Magnetized metals when cooled to the temperature of liquid air.
The metal, having first been uniformly tempered glasshard, should be annealed in steam at loo° C. for twenty or thirty hours; it should then be magnetized to saturation, and finally " aged " by a second immersion in steam for about five hours.
These electric pulses were made to act on an electromagnet at the receiving station, which, in accordance with Page's discovery, gave out a sound of a pitch corresponding to the number of times it was magnetized or demagnetized per second.
The other phenomenon is mentioned by Greek and Roman writers of the 1st century: a piece of iron, when brought into contact with a magnet, or even held near one, itself becomes " inductively " magnetized, and acquires the power of lifting iron.
The availability of the energy of magnetization is limited by the coercive force of the magnetized material, in virtue of which any change in the intensity of magnetization is accompanied by the production of heat.
The needle (in the modern pattern) is of soft iron, and is kept magnetized in ductively by the action of two permanent steel magnets.
These tongues are magnetized by the inducing action of a strong horse-shoe permanent magnet, S N, which is made in a curved shape for the sake of compactness.
Owing to hysteresis the part of the band magnetized is not symmetrically placed with regard to the magnetic poles, but advanced in the direction of motion of the band.
A bar of soft iron introduced into the coil is at once magnetized, the magnetism, however, disappearing almost completely as soon as the current ceases to flow.
Again, a steel wire through which an electric current has been passed will be magnetized, but so long as it is free from stress it will give no evidence of magnetization; if, however, the wire is twisted, poles will be developed at the two ends, for reasons which will be explained later.
A wire or rod in this condition is said to be circularly magnetized; it may be regarded as consisting of an indefinite number of elementary ring-magnets, having their axes coincident with the axis of the wire and their planes at right angles to it.
Let a magnetized knitting needle, having north and south poles at the two ends respectively, be broken in the middle; each half will be found to possess a north and a south pole, the appropriate supplementary poles appearing at the broken ends.
The potential due to a uniformly magnetized sphere of radius a for an external point at a distance r from the centre is V =:I ra 3 I cos 0/r 22, (23) 0 being the inclination of r to the magnetic axis.
Since 7ra'I is the moment of the sphere (=volume X magnetization), it appears from (10) that the magnetized sphere produces the same external effect as a very small magnet of equal moment placed at its centre and magnetized in the same direction; the resultant force therefore is the same as in (14).
Inside a magnetized body, B is the force that would be exerted on a unit pole if placed in a narrow crevasse cut in the body, the walls of the crevasse being perpendicular to the direction of the magnetization (Maxwell, § § 399, 604); and its numerical value, being partly due to the free magnetism on the walls, is generally very different from that of H.
In the case of a straight uniformly magnetized bar the direction of the magnetic force due to the poles of the magnet is from the north to the south pole outside the magnet, and from the south to the north inside.
When induction or magnetic flux takes place in a ferromagnetic metal, the metal becomes magnetized, but the magnetization at any point is proportional not to B, but to B - H.
The resultant magnetic field, therefore, is compounded of two fields, the one being due to the poles, and the other to the external causes which would be operative in the absence of the magnetized metal.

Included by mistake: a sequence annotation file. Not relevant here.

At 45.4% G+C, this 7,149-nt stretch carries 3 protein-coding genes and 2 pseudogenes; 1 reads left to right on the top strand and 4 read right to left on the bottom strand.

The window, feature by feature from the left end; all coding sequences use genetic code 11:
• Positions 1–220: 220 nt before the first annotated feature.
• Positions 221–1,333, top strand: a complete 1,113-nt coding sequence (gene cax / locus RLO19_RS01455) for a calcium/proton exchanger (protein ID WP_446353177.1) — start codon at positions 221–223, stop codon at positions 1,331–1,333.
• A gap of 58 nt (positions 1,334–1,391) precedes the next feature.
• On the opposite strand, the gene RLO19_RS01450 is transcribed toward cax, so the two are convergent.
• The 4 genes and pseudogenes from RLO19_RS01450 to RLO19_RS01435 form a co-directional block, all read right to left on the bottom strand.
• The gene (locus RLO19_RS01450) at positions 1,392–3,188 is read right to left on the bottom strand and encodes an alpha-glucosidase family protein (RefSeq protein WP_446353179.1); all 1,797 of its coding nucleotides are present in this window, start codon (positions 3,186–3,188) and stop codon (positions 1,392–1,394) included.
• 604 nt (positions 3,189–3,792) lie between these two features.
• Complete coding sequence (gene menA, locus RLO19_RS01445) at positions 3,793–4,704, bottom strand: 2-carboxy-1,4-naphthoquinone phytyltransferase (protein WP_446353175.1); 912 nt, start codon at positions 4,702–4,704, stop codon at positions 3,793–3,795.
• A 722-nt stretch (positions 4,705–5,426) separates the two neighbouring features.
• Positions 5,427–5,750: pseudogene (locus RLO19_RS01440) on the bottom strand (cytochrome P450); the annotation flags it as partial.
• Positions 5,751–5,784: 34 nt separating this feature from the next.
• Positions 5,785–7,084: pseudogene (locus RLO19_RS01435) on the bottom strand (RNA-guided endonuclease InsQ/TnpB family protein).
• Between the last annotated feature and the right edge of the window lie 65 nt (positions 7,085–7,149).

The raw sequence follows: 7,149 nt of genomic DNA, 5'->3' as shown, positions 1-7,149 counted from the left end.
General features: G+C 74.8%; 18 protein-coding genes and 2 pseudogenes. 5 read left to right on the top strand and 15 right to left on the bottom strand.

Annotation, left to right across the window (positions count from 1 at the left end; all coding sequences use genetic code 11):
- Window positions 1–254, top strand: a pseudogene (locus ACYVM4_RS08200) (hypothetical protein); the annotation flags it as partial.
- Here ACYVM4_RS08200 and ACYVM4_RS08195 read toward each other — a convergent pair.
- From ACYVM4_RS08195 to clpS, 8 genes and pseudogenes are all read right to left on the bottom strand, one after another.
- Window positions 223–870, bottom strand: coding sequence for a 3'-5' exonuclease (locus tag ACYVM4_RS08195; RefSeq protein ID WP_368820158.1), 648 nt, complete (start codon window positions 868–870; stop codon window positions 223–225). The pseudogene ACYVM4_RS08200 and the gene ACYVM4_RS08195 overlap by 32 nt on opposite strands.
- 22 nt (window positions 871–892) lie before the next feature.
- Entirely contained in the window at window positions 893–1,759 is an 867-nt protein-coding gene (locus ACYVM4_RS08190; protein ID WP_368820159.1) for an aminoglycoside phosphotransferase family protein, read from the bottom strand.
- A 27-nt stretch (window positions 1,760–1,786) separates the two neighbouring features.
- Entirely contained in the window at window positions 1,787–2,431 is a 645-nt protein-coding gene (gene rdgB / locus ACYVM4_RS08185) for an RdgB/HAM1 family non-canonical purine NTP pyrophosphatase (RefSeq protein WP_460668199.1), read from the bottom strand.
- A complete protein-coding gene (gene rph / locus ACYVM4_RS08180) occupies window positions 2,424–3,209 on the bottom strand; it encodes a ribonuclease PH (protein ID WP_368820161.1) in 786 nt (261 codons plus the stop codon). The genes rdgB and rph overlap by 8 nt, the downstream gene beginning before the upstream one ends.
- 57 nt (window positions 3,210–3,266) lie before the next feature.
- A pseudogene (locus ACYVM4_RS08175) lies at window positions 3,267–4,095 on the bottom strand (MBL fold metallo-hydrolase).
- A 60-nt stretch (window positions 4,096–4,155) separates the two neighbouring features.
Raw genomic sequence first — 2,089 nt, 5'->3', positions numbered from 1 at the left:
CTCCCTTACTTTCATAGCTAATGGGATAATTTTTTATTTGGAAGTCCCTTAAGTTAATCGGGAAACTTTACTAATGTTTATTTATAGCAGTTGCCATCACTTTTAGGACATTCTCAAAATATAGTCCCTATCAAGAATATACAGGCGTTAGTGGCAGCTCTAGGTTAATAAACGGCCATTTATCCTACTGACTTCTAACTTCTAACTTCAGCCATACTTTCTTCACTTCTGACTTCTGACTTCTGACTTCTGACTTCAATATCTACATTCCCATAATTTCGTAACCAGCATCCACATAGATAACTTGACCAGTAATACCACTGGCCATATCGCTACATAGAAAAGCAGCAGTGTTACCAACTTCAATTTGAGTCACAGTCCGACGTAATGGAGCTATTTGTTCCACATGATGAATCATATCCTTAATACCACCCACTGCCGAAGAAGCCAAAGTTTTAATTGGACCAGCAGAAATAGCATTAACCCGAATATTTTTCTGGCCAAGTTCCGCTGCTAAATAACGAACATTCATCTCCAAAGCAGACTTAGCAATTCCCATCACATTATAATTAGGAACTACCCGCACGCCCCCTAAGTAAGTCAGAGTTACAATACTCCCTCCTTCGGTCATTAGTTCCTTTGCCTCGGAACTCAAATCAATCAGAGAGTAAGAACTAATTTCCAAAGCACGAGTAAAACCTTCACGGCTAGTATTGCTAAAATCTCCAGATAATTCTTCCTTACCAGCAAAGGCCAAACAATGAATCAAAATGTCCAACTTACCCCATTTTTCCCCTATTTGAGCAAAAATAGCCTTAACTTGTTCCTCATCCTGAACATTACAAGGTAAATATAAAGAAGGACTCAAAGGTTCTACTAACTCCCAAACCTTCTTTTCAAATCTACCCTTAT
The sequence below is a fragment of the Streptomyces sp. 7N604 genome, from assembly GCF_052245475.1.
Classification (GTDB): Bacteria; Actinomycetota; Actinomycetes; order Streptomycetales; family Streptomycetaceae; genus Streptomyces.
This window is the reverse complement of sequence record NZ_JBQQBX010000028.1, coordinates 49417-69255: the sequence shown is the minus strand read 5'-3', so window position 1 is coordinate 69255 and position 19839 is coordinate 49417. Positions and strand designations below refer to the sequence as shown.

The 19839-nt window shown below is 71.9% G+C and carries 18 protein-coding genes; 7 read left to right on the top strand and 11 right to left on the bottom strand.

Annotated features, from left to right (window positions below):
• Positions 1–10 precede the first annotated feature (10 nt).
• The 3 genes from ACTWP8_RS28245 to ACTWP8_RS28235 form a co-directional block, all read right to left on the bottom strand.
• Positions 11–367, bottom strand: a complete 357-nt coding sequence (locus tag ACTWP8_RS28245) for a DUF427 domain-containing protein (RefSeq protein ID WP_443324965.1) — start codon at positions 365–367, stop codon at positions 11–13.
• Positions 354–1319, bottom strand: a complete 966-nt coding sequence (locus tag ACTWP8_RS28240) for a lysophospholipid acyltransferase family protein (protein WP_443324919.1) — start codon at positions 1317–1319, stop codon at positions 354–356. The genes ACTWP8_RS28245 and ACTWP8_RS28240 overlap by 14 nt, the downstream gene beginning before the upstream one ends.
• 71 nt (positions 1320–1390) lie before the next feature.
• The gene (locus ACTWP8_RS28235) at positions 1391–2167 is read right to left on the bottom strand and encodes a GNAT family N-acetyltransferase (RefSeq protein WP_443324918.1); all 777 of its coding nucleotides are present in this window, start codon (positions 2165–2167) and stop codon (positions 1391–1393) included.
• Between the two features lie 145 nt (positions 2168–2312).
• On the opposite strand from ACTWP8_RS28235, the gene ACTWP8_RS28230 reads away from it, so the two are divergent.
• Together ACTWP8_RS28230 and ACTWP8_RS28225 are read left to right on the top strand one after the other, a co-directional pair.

In certain cases, as, for instance, in an iron ring wrapped uniformly round with a coil of wire through which a current is passing, the induction is entirely within the metal; there are, consequently, no free poles, and the ring, though magnetized, constitutes a poleless magnet.
The ratio I/H is called the susceptibility of the magnetized substance, and is denoted by «.
Thus it happens that there is no definite relation between the magnetization of a piece of metal which has been previously magnetized and the strength of the field in which it is placed.
The small magnet may be a sphere rigidly magnetized in the direction of Ho; if this is replaced by an isotropic sphere inductively magnetized by the field, then, for a displacement so small that the magnetization of the sphere may be regarded as unchanged, we shall have dW = - vIdHo = v I+-, whence W = - 2 I + H2 ° (37) The mechanical force acting on the sphere in the direction of displacement x is 1 Hopkinson specified the retentiveness by the numerical value of the " residual induction " (=47rI).
If the wire consists of a ferromagnetic metal, it will become " circularly magnetized by the field, the lines of magnetization being, like the lines of force, concentric circles.
The action of a hollow magnetized shell on a point inside it is always opposed to that of the external magnetizing force, 6 the resultant interior field being therefore weaker than the field outside.
- Intensity of magnetization is most directly measured by observing the action which a magnetized body, generally a long straight rod, exerts upon a small magnetic needle placed near it.
The magnetized body which is to be tested should be placed in such a position that the force H P due to its poles may, at the spot occupied by the suspended needle, act in a direction at right angles to that due to the earth - that is, east and west.
In order to fulfil the requirement that the field which a magnetized rod produces at the magnetometer shall be at right angles to that of the earth, the rod may be conveniently placed in any one of three different positions with regard to the suspended needle.
Barrett in 1882 that a nickel bar contracts when magnetized, nothing of importance was added by Joule's results for nearly forty years.
Later researches have however thrown much new light upon a class of phenomena which cannot fail to have an important bearing upon the complete theory of 1 The same phenomenon is exhibited in a less marked degree when soft iron is magnetized in stronger fields (Ewing, Phil.
[[[Stress And Magnetization]] magnetized under very heavy loads, the wire was indeed found to undergo slight contraction.
Taylor Jones showed in 1897 that only a small proportion of the contraction exhibited by a nickel wire when magnetized could be accounted for on Kirchhoff's theory from the observed effects of pulling stress upon magnetization; and in a more extended series of observations Nagaoka and Honda found wide quantitative divergences between the results of experiment and calculation, though in nearly all cases there was agreement as to quality.